The National Interstate Story
The National System of Interstate and Defense Highways was designated by the Federal-Aid Highway Act of 1956. The Act established the Highway Trust Fund as a pay-as-you-go means of federal financing (90 percent of a project's cost to 10 percent state-collected highway user taxes) to help build the Interstates.
The primary objective of the Interstate system was to build highways with four lanes and controlled access that connected principal cities, state capitals and national defense installations. The Act set the miles to be built at 41,000 miles. The Federal-Aid Highway Act of 1968 added 1,500 more miles.
The Federal-Aid Highway Act of 1956 was signed by President Dwight D. Eisenhower, a Kansan who conceived the transcontinental Interstate highway system. In 1919, then Lt. Col. Eisenhower led a military convoy on a 3,200-mile trip from Washington, D.C., to San Francisco. It took 62 days to complete the trip, convincing the future president that good highways were needed for defense and commerce.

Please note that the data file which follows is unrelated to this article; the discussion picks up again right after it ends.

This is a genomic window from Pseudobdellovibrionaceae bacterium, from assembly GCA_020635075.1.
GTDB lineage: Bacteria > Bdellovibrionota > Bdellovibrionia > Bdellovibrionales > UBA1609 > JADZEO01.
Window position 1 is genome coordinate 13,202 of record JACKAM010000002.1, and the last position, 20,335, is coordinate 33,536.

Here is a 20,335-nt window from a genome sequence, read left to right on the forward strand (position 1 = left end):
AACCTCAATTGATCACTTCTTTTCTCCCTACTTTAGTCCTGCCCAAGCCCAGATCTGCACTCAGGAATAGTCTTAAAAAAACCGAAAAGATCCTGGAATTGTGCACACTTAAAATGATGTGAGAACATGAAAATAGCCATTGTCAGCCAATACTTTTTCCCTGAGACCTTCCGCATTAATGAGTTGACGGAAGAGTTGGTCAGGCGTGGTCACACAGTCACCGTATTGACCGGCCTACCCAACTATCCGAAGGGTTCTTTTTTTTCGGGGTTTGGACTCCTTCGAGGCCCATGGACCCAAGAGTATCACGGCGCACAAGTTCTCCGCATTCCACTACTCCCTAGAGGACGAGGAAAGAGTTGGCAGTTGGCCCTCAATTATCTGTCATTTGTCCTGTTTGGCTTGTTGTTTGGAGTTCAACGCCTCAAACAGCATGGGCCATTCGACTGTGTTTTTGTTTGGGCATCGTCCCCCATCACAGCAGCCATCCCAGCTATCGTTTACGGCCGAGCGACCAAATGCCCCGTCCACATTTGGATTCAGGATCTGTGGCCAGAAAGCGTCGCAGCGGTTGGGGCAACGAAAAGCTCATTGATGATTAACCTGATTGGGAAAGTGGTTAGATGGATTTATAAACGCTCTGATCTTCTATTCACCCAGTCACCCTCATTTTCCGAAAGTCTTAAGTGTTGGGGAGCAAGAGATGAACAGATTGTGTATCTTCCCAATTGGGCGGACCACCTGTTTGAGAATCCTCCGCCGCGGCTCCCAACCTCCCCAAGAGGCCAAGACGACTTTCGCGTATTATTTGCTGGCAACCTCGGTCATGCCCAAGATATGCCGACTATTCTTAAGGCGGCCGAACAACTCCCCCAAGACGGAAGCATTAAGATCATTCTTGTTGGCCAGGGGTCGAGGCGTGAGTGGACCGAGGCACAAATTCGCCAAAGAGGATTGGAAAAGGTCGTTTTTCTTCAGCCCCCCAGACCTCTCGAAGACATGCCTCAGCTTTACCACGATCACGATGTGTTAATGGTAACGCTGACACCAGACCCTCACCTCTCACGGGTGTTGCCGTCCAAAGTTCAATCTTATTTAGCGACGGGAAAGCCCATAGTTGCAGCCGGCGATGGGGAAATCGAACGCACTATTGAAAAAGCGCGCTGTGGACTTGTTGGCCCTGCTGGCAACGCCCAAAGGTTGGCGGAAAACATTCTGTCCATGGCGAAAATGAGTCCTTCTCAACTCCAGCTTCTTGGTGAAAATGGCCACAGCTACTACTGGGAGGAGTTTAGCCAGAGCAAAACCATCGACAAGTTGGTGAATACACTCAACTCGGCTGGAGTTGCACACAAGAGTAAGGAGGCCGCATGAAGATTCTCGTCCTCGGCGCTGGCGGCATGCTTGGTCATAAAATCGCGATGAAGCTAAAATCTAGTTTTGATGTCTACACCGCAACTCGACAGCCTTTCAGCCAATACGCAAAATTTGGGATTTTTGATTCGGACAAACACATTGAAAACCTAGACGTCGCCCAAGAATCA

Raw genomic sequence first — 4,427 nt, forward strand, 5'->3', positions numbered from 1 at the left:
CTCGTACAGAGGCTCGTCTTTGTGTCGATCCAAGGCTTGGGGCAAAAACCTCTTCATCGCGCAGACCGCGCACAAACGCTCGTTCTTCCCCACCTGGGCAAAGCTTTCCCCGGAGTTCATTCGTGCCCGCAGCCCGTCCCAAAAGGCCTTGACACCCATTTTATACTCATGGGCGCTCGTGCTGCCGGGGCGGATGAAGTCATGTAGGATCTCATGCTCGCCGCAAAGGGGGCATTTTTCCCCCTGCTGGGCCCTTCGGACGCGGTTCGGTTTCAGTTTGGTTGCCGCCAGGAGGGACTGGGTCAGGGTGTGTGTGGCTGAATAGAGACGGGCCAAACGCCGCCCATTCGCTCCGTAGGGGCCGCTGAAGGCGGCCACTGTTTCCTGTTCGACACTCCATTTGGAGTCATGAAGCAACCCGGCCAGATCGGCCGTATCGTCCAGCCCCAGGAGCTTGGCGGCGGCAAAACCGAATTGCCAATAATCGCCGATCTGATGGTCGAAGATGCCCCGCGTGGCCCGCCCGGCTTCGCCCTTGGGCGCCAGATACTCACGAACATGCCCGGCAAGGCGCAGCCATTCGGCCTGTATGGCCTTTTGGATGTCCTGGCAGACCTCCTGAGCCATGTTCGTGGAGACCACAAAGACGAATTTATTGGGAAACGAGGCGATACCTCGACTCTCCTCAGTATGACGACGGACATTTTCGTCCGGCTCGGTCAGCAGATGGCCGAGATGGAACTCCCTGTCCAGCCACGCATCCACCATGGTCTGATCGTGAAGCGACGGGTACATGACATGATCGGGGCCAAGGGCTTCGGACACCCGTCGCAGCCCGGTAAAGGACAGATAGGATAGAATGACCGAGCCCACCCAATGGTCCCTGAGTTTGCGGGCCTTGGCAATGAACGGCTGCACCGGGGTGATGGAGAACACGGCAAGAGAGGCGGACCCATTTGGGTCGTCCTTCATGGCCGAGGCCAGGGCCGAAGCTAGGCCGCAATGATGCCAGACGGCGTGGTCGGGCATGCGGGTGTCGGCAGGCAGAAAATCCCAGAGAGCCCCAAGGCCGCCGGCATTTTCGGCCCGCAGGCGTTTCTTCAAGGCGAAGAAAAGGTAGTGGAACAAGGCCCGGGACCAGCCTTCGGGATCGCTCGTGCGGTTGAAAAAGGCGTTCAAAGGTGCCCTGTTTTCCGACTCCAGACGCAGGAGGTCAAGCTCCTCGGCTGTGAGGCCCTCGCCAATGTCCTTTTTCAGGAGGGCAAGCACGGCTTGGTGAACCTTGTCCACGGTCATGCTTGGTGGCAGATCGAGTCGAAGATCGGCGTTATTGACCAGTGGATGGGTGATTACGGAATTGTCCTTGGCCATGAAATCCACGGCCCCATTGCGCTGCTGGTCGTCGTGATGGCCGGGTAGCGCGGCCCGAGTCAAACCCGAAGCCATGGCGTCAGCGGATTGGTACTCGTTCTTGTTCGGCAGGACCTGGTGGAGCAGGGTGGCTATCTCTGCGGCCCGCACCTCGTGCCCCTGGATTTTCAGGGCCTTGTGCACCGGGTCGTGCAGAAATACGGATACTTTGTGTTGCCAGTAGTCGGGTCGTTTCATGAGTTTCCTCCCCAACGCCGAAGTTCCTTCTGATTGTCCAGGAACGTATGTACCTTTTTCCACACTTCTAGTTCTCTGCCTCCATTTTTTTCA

The American Society of Civil Engineers (ASCE) has called the Dwight D. Eisenhower System of Interstate and Defense Highways one of the "Seven Wonders of the United States," an honor also bestowed on the Golden Gate Bridge, Hoover Dam, and the Panama Canal.
Visit the following pages to learn more about the National Interstate Story.